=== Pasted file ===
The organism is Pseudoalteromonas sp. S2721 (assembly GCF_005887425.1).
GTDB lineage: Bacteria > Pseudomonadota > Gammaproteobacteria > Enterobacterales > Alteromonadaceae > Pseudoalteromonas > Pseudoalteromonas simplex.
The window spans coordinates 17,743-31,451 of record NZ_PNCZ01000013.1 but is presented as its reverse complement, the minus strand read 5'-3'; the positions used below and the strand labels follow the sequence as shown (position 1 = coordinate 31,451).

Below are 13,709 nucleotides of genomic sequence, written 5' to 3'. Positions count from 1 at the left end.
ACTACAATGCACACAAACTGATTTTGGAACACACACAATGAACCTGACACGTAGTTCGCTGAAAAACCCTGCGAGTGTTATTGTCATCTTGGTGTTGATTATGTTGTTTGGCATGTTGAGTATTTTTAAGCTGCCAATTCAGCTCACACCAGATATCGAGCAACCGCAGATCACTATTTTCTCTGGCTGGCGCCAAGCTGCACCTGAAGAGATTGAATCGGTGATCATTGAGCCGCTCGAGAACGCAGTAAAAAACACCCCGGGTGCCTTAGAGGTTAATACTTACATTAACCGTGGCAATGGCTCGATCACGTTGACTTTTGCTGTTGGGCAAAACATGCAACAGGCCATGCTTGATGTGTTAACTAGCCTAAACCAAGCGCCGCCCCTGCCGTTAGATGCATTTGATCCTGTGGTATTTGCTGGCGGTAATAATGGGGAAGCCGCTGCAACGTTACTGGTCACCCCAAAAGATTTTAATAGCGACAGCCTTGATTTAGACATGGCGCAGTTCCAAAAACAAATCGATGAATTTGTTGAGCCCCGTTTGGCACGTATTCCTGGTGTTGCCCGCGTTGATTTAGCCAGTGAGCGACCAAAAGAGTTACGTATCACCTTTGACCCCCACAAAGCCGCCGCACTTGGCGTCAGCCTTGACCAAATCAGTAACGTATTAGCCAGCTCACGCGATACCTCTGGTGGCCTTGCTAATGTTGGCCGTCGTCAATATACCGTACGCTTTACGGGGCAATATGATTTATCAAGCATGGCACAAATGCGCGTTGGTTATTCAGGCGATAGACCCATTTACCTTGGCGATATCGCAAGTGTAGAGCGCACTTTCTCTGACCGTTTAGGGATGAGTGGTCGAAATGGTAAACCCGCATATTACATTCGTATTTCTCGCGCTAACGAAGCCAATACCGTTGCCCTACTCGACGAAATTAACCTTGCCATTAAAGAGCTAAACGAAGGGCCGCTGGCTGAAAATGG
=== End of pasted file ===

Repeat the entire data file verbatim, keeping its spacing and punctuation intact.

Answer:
The organism is Pseudoalteromonas sp. S2721 (assembly GCF_005887425.1).
GTDB lineage: Bacteria > Pseudomonadota > Gammaproteobacteria > Enterobacterales > Alteromonadaceae > Pseudoalteromonas > Pseudoalteromonas simplex.
The window spans coordinates 17,743-31,451 of record NZ_PNCZ01000013.1 but is presented as its reverse complement, the minus strand read 5'-3'; the positions used below and the strand labels follow the sequence as shown (position 1 = coordinate 31,451).

Below are 13,709 nucleotides of genomic sequence, written 5' to 3'. Positions count from 1 at the left end.
ACTACAATGCACACAAACTGATTTTGGAACACACACAATGAACCTGACACGTAGTTCGCTGAAAAACCCTGCGAGTGTTATTGTCATCTTGGTGTTGATTATGTTGTTTGGCATGTTGAGTATTTTTAAGCTGCCAATTCAGCTCACACCAGATATCGAGCAACCGCAGATCACTATTTTCTCTGGCTGGCGCCAAGCTGCACCTGAAGAGATTGAATCGGTGATCATTGAGCCGCTCGAGAACGCAGTAAAAAACACCCCGGGTGCCTTAGAGGTTAATACTTACATTAACCGTGGCAATGGCTCGATCACGTTGACTTTTGCTGTTGGGCAAAACATGCAACAGGCCATGCTTGATGTGTTAACTAGCCTAAACCAAGCGCCGCCCCTGCCGTTAGATGCATTTGATCCTGTGGTATTTGCTGGCGGTAATAATGGGGAAGCCGCTGCAACGTTACTGGTCACCCCAAAAGATTTTAATAGCGACAGCCTTGATTTAGACATGGCGCAGTTCCAAAAACAAATCGATGAATTTGTTGAGCCCCGTTTGGCACGTATTCCTGGTGTTGCCCGCGTTGATTTAGCCAGTGAGCGACCAAAAGAGTTACGTATCACCTTTGACCCCCACAAAGCCGCCGCACTTGGCGTCAGCCTTGACCAAATCAGTAACGTATTAGCCAGCTCACGCGATACCTCTGGTGGCCTTGCTAATGTTGGCCGTCGTCAATATACCGTACGCTTTACGGGGCAATATGATTTATCAAGCATGGCACAAATGCGCGTTGGTTATTCAGGCGATAGACCCATTTACCTTGGCGATATCGCAAGTGTAGAGCGCACTTTCTCTGACCGTTTAGGGATGAGTGGTCGAAATGGTAAACCCGCATATTACATTCGTATTTCTCGCGCTAACGAAGCCAATACCGTTGCCCTACTCGACGAAATTAACCTTGCCATTAAAGAGCTAAACGAAGGGCCGCTGGCTGAAAATGG